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The 8th Governor

Arguably one of the most important people at the Federal Reserve is someone that is rarely seen. Who is the General Counsel and what does he do? On today’s episode! As always, I can be reached for comments, feedback, or questions on twitter or via my website www.thebanksterpodcast.com.


I am Alexander Bagehot and you’re listening to The Bankster Podcast, the only podcast dedicated to the fascinating and ever more consequential world of central banking.

Today was going to be another round of Centralverse Q&A, but I got so caught up on the first question that the episode no longer fit the model of the “short answer, background info, and long answer” format that I’ve designed the Centralverse Q&A episodes to have. The question involves one of the most important people at the Federal Reserve. Now, unlike my title suggests, the person actually is not a governor, and he is definitely not the 8th governor. Remember - there are only 7 governor positions at the Board of Governors in Washington DC. However, the position wields such power at the US Central Bank that the position is often deemed the 8th governor. Who is this powerful person and what is his position? The subject of today’s episode is Mark E Van Der Weide, General Counsel of the Federal Reserve. Van Der Weide was appointed as General Counsel just two months ago (link), so before I introduce you to what we know about him I’m going to describe the position of General Counsel of the Federal Reserve and use a few examples from the tenure of Van Der Weide’s predecessor, Scott Alvarez, to illustrate the job.


For those of you unfamiliar with the term, General Counsel, (as I was not long ago before joining the corporate world), it is an internal position that normally means three things: (1) the highest ranking lawyer (2) head of the legal department, (3) gives advice to the management of the company concerning legal matters that affect the company. Or as google nicely summarizes, “the main lawyer who gives legal advice to a company.” All major companies have general counsel. The General Counsel is involved in almost every aspect of what a company does. Making sure that the products or services will pass regulations. Advising management on city, county, state, national, and even international laws that govern the company’s industry. They are involved in everything from the contracts and benefits of employees to the nitty gritty details of company expansions and mergers and acquisitions. It’s an important job in any company, and the Federal Reserve is no exception.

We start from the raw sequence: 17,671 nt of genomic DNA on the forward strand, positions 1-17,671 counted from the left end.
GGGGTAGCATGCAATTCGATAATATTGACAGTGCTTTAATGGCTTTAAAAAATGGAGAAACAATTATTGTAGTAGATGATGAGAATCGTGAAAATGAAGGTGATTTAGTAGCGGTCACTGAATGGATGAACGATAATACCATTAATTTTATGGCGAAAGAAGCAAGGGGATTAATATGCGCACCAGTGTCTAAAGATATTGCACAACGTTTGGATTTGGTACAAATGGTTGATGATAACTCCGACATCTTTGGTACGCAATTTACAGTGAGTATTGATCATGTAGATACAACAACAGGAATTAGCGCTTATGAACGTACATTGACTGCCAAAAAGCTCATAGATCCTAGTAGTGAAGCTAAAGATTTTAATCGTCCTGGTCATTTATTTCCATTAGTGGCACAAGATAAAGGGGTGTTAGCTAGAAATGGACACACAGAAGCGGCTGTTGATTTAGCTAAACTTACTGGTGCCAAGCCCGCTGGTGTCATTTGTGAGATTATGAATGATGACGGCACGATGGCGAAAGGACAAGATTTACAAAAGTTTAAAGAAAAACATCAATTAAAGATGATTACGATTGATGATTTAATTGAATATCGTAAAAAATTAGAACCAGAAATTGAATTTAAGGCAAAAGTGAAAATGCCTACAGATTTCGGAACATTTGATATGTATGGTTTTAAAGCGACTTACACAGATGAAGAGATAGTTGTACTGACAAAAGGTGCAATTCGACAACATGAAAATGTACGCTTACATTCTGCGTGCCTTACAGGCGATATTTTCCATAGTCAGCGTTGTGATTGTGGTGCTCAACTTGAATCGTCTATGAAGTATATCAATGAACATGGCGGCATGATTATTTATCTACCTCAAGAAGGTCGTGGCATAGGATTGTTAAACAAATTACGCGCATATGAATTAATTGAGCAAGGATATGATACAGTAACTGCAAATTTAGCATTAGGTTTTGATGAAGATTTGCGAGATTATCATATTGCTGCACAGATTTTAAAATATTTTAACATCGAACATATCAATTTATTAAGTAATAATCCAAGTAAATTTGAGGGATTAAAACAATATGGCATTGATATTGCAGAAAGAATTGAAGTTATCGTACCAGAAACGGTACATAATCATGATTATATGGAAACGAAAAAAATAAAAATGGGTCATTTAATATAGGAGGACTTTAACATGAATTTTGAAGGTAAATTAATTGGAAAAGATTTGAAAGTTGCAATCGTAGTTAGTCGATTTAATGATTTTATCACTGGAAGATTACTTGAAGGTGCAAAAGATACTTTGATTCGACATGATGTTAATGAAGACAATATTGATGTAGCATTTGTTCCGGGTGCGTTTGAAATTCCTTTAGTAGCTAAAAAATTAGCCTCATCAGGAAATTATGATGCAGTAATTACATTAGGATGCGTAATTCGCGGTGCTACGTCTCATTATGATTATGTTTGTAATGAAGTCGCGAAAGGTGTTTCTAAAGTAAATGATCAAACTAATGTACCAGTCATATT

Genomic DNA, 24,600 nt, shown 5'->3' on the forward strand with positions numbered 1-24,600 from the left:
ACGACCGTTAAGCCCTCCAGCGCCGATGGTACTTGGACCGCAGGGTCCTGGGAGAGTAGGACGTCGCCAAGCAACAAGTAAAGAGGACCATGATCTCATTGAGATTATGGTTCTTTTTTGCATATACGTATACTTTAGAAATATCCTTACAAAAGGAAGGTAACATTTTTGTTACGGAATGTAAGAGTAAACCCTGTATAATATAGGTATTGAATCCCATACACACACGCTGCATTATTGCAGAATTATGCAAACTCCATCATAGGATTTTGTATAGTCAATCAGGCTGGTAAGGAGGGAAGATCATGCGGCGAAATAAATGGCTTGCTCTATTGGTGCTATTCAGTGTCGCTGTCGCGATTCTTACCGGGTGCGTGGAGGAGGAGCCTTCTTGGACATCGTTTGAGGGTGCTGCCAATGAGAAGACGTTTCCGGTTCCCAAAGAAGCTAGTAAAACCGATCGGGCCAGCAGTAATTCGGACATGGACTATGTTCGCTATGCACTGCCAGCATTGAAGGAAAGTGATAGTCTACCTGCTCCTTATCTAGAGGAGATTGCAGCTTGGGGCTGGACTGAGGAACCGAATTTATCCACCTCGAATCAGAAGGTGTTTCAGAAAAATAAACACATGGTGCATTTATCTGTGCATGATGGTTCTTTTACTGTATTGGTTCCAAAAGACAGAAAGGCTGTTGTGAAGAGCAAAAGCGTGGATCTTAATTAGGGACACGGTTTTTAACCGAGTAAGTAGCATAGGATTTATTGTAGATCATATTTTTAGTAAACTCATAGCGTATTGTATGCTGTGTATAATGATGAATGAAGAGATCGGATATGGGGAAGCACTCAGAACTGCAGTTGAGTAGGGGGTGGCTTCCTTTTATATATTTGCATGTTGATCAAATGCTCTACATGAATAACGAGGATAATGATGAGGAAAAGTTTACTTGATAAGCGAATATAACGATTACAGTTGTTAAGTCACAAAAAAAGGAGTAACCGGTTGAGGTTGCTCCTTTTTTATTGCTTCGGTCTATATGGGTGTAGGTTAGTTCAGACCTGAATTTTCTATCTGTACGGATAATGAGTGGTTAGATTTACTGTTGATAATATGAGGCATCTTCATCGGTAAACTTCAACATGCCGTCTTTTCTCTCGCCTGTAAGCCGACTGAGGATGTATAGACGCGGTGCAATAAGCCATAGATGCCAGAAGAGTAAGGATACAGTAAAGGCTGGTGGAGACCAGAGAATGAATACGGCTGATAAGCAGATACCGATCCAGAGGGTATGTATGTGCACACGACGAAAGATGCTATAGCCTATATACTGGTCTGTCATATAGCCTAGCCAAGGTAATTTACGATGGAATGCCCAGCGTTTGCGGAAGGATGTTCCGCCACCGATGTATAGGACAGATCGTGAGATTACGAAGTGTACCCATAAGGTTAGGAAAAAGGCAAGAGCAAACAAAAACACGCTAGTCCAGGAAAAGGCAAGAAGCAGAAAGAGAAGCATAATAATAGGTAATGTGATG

But as you know the Federal Reserve isn’t just any company. It’s the biggest player in what I describe at the beginning of every episode as, “the fascinating and ever more consequential world of central banking”. Here are two examples of what Scott Alvarez, the General Counsel of the Federal Reserve from 2004 to just a few months ago, did during his 13 year tenure.

Example number one - Bailouts. Do these names sound familiar: Fannie Mae, Freddie Mac, Bear Stearns, BNP Paribas, Morgan Stanley, Lehman Brothers, AIG? These are all financial institutions that were very troubled at one point or another during the Financial Crisis of 07-09. The Federal Reserve has an implicit job to protect the economy from panics like this one and prevent the panics that do occur from morphing into economy and life destroying depressions. One way the Federal Reserve does this is through the discount window and through other emergency lending facilities. But who can the Federal Reserve lend to? For how long can the loans be offered?

The Federal Reserve was created by an act of congress. That 1913 Act and the handful of amendments that have passed since then dictate the answers to some of these questions. However, the law is often vague and gives incredible discretion to the Federal Reserve. During the Financial Crisis, some of the institutions I named just a second ago received significant help from the Federal Reserve, others did not. Ultimately, the most important voice in the debate about who could receive Federal Reserve money, who could not, how long and at what terms they could receive the money, was the voice of Scott Alvarez, the General Counsel. It was his job to interpret the Federal Reserve Act. He suggested that the Fed had the authority to facilitate the rescue of Bear Stearns by JPMorgan Chase. But when a last minute deal for the British Bank Barclays to purchase the collapsing Lehman Brothers Investment Bank fell through, Alvarez said that that was the end of the rope for the Fed. They could go no further and had to let Lehman Brothers fail. Not long after the bankruptcy of Lehman Brothers Alvarez signed off on an emergency loan to AIG (a large insurance company).